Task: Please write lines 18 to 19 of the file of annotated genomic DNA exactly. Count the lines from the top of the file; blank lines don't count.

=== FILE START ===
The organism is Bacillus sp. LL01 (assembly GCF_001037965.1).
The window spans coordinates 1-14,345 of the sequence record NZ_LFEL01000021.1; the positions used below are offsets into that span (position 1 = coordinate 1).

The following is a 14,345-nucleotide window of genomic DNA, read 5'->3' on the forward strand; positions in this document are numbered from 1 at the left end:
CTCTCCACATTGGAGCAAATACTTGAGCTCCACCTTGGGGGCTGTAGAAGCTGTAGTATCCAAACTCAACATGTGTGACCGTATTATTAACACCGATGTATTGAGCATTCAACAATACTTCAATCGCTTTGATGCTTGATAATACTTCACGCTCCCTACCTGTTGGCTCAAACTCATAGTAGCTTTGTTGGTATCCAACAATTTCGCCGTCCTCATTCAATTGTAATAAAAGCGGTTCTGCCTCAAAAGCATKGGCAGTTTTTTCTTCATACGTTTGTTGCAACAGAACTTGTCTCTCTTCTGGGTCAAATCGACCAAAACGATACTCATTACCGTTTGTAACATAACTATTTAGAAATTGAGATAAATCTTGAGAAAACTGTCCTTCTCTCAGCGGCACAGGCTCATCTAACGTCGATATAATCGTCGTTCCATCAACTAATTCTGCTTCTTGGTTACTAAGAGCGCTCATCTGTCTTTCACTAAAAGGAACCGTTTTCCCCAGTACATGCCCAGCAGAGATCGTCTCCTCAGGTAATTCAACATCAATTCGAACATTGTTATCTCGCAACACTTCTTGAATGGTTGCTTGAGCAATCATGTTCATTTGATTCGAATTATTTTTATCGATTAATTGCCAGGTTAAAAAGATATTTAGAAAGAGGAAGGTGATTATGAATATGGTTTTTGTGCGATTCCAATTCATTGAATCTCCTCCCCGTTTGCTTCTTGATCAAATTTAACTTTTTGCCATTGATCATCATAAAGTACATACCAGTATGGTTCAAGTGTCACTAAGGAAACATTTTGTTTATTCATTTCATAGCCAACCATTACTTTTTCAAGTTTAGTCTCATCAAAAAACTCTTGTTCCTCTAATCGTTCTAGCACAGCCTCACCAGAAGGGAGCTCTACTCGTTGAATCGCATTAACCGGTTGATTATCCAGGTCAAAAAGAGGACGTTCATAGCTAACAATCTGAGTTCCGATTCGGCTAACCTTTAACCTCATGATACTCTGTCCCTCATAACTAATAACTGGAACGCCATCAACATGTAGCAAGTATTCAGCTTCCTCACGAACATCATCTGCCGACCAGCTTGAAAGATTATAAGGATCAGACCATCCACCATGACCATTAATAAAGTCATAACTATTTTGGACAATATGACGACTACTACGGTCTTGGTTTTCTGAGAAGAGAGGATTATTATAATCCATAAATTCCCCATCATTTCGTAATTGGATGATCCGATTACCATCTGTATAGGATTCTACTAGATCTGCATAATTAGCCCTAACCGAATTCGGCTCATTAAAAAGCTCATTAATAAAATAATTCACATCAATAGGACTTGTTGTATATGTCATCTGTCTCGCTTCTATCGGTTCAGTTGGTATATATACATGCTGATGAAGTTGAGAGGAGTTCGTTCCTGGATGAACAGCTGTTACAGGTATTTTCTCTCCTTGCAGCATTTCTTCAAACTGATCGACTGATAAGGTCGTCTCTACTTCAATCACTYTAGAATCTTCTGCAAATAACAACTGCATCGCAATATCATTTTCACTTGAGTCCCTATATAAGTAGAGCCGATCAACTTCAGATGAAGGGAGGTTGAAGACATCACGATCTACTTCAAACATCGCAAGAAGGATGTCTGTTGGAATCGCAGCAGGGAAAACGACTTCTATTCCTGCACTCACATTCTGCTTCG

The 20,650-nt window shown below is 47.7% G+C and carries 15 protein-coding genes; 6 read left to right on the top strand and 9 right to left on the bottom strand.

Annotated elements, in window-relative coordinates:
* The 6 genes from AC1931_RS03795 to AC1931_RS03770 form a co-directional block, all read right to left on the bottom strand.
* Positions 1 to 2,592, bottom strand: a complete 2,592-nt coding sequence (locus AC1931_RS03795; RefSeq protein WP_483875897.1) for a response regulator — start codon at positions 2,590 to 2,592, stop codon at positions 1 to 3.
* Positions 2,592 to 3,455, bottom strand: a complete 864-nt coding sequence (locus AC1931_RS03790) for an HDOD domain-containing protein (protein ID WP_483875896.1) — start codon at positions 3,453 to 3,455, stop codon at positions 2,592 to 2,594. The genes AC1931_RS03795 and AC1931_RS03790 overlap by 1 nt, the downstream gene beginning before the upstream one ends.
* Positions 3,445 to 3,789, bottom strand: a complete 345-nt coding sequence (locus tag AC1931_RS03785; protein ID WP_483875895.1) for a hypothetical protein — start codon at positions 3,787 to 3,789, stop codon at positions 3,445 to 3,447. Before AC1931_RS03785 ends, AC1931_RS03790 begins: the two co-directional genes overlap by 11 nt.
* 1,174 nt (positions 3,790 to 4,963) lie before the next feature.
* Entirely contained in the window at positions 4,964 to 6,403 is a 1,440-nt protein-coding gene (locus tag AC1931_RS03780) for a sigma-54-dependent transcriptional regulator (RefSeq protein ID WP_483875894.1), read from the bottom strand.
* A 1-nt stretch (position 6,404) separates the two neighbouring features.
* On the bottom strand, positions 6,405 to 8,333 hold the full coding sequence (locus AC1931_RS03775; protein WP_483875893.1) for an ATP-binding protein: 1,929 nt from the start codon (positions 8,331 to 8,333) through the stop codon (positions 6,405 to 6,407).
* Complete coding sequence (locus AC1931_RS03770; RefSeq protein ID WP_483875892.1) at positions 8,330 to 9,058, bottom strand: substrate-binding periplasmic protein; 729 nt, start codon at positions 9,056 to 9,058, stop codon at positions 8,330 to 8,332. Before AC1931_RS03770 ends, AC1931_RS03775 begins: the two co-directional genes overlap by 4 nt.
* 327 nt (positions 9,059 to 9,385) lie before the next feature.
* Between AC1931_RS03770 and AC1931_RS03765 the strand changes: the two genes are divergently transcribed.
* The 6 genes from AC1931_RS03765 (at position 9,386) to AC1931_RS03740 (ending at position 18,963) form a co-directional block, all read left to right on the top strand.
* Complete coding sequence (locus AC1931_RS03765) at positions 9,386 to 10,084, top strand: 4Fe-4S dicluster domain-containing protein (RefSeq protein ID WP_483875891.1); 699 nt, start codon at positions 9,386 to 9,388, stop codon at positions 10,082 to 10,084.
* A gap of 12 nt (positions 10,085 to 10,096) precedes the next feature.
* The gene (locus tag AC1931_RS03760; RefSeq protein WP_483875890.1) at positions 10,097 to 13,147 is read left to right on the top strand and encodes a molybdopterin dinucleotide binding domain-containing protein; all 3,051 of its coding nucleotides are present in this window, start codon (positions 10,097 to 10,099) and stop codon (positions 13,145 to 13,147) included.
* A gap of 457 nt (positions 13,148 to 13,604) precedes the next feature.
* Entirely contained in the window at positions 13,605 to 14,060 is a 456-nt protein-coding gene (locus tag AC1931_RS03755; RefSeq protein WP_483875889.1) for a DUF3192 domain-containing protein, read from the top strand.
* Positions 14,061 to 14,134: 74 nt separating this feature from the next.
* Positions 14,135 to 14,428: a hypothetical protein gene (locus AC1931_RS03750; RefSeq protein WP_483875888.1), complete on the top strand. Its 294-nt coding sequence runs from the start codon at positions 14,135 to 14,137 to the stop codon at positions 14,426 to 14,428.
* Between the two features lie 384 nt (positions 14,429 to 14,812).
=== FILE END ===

* The 6 genes from AC1931_RS03765 (at position 9,386) to AC1931_RS03740 (ending at position 18,963) form a co-directional block, all read left to right on the top strand.
* Complete coding sequence (locus AC1931_RS03765) at positions 9,386 to 10,084, top strand: 4Fe-4S dicluster domain-containing protein (RefSeq protein ID WP_483875891.1); 699 nt, start codon at positions 9,386 to 9,388, stop codon at positions 10,082 to 10,084.